Instinct tells us that the best way to understand a country is to listen to the voices of its people. In many cases this is true. Only by living in that country and having been exposed to its cultural charms, quirks and shortcomings - as well as its language - from an early age can anyone hope to comprehend what makes it tick.
Yet, from my own personal experience living in Madrid at least, Spain seems to be a possible exception to that instinctive perception. Traditional print journalism and its online and on-screen cousin in Spain are so coloured by traditional party politics that it is impossible to get a truly objective picture of what is going on. Similarly, the majority of citizens - in Madrid anyway - appear to only think in black and white. You’re Real Madrid or Barça. A catholic or a communist. A progressive or a traditionalist. Pro or anti.
But largely anti. I really am amazed there is no Spanish equivalent for Schadenfreude, the German word for pleasure derived from one’s rival’s misfortune. Something that seems to delight so many supporters of both football clubs and political parties alike in my adoptive homeland, often far more than a victory for one’s own side. What happened to the fifty shades of grey?
Spanish politics, while being a source of eternal frustration to many, is a fascinating world of corruption, entitlement, cronyism and - more so in recent years - tribalism. These “qualities” also appear to have been aped by the latter-day incarnation of the ruling Conservative party in Britain, where the cult of Brexit and what has been colloquially referred to as “flag-shagging” (where the national ensign is not seen as the uniting symbol it is in the United States bringing people of different backgrounds and ethnicities together, but rather as the exclusive badge of a right-wing members-only club) continues to divide the country.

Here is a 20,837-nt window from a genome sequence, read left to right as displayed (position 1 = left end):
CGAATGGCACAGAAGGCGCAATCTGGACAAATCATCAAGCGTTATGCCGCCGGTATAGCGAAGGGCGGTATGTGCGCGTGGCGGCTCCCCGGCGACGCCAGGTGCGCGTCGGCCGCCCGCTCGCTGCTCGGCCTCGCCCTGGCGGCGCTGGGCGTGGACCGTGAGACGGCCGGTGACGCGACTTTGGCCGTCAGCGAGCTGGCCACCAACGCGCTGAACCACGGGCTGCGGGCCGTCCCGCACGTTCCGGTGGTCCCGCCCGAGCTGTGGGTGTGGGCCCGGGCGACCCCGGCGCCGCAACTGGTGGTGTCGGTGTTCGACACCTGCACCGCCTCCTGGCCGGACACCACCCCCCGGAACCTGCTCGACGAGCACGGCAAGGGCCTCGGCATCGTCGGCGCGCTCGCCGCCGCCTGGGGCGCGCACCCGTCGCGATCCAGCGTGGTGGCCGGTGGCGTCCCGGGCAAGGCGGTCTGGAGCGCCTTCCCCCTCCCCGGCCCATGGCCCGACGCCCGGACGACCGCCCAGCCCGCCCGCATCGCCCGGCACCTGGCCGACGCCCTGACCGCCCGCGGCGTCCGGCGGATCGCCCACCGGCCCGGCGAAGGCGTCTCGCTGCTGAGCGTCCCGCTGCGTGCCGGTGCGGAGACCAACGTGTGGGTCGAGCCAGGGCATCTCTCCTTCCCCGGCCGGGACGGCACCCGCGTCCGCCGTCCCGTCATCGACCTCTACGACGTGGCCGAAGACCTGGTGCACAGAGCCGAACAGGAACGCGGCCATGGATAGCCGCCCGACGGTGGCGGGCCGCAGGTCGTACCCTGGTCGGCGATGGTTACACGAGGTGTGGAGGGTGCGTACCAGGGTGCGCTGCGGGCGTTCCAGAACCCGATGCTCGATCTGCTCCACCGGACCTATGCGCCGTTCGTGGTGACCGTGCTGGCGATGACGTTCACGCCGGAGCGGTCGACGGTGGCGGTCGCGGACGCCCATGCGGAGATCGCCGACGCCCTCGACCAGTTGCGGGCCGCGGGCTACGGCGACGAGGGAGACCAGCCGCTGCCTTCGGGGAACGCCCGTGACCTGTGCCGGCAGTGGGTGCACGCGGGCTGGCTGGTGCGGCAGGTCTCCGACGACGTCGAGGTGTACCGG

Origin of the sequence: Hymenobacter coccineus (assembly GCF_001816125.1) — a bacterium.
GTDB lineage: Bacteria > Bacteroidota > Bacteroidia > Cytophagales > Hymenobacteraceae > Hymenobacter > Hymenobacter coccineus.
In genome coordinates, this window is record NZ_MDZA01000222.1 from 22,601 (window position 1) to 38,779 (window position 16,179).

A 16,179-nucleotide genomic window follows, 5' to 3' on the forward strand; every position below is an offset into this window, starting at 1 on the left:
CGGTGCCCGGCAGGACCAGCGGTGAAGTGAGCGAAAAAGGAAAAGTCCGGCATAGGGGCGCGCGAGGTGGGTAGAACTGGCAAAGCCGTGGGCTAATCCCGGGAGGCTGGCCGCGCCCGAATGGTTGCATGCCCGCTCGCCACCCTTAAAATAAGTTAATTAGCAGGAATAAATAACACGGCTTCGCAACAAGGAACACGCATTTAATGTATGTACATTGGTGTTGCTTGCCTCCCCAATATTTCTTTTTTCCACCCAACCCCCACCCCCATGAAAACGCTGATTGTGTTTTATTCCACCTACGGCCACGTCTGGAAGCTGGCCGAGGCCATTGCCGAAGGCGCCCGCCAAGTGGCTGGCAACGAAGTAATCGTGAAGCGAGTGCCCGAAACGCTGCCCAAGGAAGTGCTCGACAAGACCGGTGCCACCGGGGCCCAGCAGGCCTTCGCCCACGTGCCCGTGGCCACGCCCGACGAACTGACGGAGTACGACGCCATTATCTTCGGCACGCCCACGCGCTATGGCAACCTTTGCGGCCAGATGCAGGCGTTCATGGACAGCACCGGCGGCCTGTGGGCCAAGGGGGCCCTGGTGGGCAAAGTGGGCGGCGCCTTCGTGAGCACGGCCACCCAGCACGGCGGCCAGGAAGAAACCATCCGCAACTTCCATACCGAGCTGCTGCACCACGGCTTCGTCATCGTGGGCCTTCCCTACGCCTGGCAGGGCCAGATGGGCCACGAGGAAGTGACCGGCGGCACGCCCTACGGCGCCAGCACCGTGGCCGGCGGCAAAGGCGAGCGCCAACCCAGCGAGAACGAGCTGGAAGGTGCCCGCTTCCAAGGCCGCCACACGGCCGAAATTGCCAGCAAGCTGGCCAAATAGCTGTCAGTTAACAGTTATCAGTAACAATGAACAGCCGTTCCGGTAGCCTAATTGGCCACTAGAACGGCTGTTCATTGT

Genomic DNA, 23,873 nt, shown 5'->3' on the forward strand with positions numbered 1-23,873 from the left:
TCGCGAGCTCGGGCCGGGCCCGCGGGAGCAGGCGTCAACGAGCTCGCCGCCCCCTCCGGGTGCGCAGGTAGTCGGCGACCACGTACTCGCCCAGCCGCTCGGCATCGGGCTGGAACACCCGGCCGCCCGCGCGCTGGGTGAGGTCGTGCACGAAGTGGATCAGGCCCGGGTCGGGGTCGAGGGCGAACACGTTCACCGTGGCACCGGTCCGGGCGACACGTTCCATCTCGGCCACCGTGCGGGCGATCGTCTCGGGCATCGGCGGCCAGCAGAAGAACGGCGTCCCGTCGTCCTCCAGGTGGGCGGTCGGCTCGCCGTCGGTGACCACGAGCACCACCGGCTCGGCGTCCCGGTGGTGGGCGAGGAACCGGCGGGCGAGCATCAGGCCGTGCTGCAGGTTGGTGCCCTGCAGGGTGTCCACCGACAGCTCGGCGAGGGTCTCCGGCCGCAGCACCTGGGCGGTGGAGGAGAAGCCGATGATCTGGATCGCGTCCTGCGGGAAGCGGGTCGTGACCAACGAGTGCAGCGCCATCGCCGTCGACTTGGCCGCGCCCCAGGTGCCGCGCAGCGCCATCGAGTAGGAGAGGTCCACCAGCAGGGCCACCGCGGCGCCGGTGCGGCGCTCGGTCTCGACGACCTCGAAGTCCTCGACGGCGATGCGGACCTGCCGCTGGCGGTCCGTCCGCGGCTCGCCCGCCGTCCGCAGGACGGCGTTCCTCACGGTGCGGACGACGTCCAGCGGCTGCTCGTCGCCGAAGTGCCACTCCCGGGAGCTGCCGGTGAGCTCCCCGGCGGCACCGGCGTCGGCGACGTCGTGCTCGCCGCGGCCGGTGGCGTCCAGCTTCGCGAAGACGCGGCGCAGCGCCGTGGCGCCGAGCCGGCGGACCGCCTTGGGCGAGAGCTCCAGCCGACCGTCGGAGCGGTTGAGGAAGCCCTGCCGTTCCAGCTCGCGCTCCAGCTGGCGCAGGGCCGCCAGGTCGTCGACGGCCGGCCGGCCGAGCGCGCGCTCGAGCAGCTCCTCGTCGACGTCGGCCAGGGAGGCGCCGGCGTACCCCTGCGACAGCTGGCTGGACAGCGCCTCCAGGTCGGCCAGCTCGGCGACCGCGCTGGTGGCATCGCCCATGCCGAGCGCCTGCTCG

Almost ten years ago, the so-called “Indignados'' movement set up camp in Madrid’s Puerta del Sol, protesting the policies of austerity which went hand in hand with further revelations of corruption within the right-wing government and other cases of corruption in socialist Andalucia. Both traditional left and right parties in Spain were targeted by a grass-roots movement which seemed to reflect the Zeitgeist and chime with public opinion. With a philosophy inspired by a French call-to-action tome translated into English as “Time for Outrage!”, the movement inevitably spawned its own political party in the form of Podemos, its name also taken from Barack Obama’s “Yes We Can” slogan.
Fast forward to the present day and the leader of Podemos, Pablo Iglesias, has just “done an Illa” and quit his job in the Spanish government (as deputy prime minister, no less) to contest elections for the Presidency of the Comunidad de Madrid against his nemesis Isabel Diaz Ayuso, who, as fate would have it, was born on exactly the same day and on the same year as he was. Iglesias is a divisive figure, ridiculed as “the ponytail” by his detractors who see him as a hypocritical upstart with his Venezuelan communist connections and his country pile in Galapagar. Many who also felt hope with the birth of the “indignados” movement now feel rather disappointed that Iglesias has become another part of the traditional political machine, although others do still see him as a champion of the people.